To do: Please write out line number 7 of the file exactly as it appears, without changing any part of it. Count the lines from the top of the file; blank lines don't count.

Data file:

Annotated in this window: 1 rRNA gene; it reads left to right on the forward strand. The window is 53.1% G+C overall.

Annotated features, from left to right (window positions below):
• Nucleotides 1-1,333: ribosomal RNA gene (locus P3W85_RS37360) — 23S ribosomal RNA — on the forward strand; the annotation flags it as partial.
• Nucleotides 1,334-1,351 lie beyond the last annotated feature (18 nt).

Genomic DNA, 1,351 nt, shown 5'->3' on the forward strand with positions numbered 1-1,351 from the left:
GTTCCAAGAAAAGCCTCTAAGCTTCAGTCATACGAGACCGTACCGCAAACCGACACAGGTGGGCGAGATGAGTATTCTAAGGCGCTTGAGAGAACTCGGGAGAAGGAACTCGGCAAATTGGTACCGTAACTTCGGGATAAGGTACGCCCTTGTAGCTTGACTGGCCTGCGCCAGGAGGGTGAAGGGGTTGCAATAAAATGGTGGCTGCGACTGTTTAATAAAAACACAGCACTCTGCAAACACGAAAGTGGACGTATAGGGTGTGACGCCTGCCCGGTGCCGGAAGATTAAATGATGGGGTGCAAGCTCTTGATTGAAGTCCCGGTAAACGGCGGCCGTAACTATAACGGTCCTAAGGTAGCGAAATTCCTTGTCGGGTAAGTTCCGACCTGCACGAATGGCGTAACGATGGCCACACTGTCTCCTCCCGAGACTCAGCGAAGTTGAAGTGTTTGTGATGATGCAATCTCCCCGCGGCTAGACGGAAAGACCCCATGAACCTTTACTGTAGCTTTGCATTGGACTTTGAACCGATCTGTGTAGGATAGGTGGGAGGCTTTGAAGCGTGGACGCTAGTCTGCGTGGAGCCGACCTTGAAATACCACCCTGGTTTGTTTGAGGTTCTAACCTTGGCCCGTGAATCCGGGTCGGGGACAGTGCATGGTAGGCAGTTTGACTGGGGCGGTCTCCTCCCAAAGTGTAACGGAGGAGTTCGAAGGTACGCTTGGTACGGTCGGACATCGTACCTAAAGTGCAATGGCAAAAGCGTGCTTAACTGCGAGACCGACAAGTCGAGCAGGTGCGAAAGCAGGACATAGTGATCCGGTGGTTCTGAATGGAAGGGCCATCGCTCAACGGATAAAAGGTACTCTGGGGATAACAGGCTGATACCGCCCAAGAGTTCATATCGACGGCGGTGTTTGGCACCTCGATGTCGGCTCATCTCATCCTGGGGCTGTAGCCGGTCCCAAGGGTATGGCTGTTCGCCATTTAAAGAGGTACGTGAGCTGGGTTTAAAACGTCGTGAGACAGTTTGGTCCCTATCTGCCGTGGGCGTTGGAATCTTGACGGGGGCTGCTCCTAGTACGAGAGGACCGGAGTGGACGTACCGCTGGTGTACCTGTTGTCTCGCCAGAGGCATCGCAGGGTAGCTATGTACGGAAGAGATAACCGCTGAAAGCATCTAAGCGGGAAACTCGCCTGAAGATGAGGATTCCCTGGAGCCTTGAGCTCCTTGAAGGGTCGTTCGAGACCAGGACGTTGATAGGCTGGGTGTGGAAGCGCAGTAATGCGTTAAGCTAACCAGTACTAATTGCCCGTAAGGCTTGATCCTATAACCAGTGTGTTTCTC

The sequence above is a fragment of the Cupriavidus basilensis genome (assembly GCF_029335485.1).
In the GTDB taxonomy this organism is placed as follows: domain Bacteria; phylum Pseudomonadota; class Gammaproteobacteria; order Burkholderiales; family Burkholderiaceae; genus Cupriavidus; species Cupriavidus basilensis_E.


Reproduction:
The sequence above is a fragment of the Cupriavidus basilensis genome (assembly GCF_029335485.1).